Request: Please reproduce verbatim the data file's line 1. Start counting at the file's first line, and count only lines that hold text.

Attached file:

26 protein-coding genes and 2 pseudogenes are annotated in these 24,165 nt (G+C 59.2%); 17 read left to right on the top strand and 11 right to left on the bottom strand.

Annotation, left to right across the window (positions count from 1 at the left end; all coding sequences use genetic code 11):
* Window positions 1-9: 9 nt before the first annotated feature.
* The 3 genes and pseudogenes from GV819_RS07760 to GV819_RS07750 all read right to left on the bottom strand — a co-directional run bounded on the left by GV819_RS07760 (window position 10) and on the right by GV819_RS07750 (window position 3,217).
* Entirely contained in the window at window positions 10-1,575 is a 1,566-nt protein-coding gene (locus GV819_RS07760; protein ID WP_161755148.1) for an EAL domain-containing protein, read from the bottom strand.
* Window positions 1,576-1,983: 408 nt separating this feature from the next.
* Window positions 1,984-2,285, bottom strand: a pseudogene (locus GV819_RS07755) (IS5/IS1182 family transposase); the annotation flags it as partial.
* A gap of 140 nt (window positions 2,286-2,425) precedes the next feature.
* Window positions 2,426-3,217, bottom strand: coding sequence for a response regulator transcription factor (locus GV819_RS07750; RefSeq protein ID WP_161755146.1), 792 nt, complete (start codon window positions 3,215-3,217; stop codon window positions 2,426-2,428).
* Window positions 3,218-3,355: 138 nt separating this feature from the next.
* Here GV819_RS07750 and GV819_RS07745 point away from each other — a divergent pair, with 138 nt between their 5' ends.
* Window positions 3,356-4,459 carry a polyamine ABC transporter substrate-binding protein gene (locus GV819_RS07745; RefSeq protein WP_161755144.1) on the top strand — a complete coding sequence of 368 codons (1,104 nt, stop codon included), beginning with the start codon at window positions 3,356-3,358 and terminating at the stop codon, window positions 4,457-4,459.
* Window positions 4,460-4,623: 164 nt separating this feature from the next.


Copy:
26 protein-coding genes and 2 pseudogenes are annotated in these 24,165 nt (G+C 59.2%); 17 read left to right on the top strand and 11 right to left on the bottom strand.